Bob Smithson had been in the critical care unit at Brigham and Women's Hospital in Boston for more than a week. He had a rare neuromuscular disease, and his 78-year-old body was being kept alive by tubes that delivered air to his lungs and food to his stomach.
Then Bob's wife, Pat, got some really disturbing news. The hospital's medical staff wanted Bob to have a tracheostomy, a surgical procedure that would carve a hole in his neck and allow doctors to keep him on a breathing machine indefinitely.
Some patients who get a tracheostomy never breathe on their own again. And Pat feared that Bob would be one of these patients. "I just could not bear it," she says. So she made an appeal to Dr. Allan Ropper, the neurologist who had admitted Bob to the hospital. And that's when Ropper made a decision that couldn't be supported by any medical textbook.
A Rare And Sometimes Deadly Disease
The events leading to that decision had begun a year earlier in the couple's two-story house in Cohasset, Mass. "We were having dinner with some very good friends," Bob says. "One of our friends happened to be a doctor, and he said, 'Why are you dropping your head, Bob?' "
Bob had no idea why his head was lolling forward. Neither did his doctor friend. Before long, other symptoms appeared. Bob had trouble swallowing and he had double vision.
Eventually a local neurologist identified the cause: myasthenia gravis. It occurs when the body's immune system attacks the connections between nerve and muscle. That weakens muscles, including those that control eye movement, swallowing and even breathing.
Doctors treat myasthenia with drugs that improve the transmission of nerve impulses and suppress the immune system. But the disease is rare enough that many doctors have never seen a case. So Bob's neurologist sent him to Ropper, an expert on the disease.
From the start, Ropper knew Bob might be headed for big trouble. "Myasthenia is known to be a very fickle disease," Ropper says. "It can get bad very quickly. It has a substantial mortality rate, particularly in an individual his age."
Ropper started Bob on several medications. But his patient's muscles continued to weaken. "He was spending more and more of the day holding his head up by putting his arm under his chin," Ropper says. "That was enough to say, 'You need to be in the hospital.' "
From Bad To Worse
Pat began spending her days with Bob at the hospital and nights at a Holiday Inn. Late one evening, she got a call. Bob was being moved to the intensive care unit and wanted to see her.
Pat took a cab back to the hospital. "I sat in a chair and put my arms round his legs, and we sort of stayed until the morning," she says.
Before long, Bob was heavily sedated, full of tubes and unable to talk or even write messages. "I thought, well, if it was me, I'm sure Bob would be right there," Pat says.
After Bob had spent more than a week in intensive care, Ropper realized that his patient had arrived at a critical juncture. "He was beginning to get a pneumonia and was really in the kind of spiral that is very feared," Ropper says.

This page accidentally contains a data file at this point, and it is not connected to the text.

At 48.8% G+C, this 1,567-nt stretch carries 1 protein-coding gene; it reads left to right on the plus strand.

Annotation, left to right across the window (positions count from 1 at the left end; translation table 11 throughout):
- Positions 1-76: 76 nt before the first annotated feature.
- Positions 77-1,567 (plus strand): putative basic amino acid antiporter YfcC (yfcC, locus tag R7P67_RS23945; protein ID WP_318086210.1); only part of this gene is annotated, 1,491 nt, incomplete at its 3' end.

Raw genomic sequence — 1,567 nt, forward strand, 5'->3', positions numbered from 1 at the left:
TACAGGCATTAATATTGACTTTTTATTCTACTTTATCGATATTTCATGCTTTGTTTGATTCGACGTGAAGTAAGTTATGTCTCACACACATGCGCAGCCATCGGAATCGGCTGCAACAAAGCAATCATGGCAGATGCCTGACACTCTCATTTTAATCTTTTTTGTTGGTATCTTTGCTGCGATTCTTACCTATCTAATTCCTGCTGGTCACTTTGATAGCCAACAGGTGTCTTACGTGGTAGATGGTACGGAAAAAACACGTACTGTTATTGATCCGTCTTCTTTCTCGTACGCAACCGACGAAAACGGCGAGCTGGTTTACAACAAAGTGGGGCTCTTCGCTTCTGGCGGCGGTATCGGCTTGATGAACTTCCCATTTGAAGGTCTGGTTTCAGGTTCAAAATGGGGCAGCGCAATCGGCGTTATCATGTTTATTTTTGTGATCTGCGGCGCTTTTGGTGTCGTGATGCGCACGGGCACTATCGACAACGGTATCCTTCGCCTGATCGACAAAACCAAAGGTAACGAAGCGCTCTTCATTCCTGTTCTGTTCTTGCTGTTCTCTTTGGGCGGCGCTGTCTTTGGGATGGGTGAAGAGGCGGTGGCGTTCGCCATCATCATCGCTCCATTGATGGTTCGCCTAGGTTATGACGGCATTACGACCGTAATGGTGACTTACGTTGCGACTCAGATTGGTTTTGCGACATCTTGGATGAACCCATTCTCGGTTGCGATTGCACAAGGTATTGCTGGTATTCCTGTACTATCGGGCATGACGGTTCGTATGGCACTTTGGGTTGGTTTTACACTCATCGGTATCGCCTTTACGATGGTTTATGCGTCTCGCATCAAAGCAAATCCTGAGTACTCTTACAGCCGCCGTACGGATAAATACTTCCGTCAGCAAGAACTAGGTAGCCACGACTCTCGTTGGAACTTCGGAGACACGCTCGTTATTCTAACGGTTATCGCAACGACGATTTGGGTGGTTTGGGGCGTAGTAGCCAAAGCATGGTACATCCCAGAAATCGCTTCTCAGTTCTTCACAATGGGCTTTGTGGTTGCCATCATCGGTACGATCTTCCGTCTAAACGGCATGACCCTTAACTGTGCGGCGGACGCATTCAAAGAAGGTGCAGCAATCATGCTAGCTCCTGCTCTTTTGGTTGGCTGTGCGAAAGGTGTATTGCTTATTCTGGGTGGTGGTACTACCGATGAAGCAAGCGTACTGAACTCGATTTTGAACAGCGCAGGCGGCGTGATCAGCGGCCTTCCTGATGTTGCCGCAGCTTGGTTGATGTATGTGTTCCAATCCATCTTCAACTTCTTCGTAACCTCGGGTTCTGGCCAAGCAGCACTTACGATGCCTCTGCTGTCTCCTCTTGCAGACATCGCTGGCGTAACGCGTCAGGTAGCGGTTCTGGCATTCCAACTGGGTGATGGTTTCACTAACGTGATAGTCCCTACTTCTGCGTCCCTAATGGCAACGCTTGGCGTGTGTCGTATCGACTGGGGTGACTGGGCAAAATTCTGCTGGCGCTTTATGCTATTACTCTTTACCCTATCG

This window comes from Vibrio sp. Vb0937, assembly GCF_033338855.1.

The medications weren't working. From time to time, doctors would turn off the ventilator to see if Bob could breathe on his own. He couldn't.
A Critical Decision
And Bob was becoming despondent, Pat says. She feared that one more setback would be too much for him, and for her. So when surgeons suggested the tracheostomy, Pat balked. To her, the procedure amounted to a statement that her husband wasn't going to leave the hospital alive.
Ropper understood her reaction to the tracheostomy. "It's done all the time," he says, "but it signifies that you're in it for the long haul and things are going to get bad."
A good neurologist learns how to "interact with the person inside the brain," Ropper says in his book Reaching Down the Rabbit Hole. So when Pat asked whether the procedure was absolutely necessary, he decided to try something unorthodox, something that reflected his understanding both of Pat and Bob, and of the disease that had brought them to this point.
Ropper knew that weeks earlier, Bob had stopped getting a myasthenia gravis drug called Mestinon because it no longer seemed to be working. And during his decades in practice, Ropper had noticed that some patients who stop taking Mestinon for a while regain their ability to respond to the drug.
"So I said, 'Don't do the tracheostomy; put him back on the Mestinon," Ropper says. It was a decision based as much on art as on science, he says.
Bob started getting Mestinon again on a Friday. Ropper told the surgeons to wait until Monday to see if Bob responded.
And on Sunday, Pat says, a team came by to test her husband's lungs one more time. "When they took him off the ventilator, he breathed," she says. "He took that breath."
Bob would spend another week in intensive care and months regaining his strength. But a year after the dinner where his head began to loll, Bob and Pat had another party with the same guests. This time, Bob had no trouble holding his head up. "It was such fun," Pat says. Bob adds: "Had we not had a doctor like Dr. Ropper, I'm not sure where I'd be today."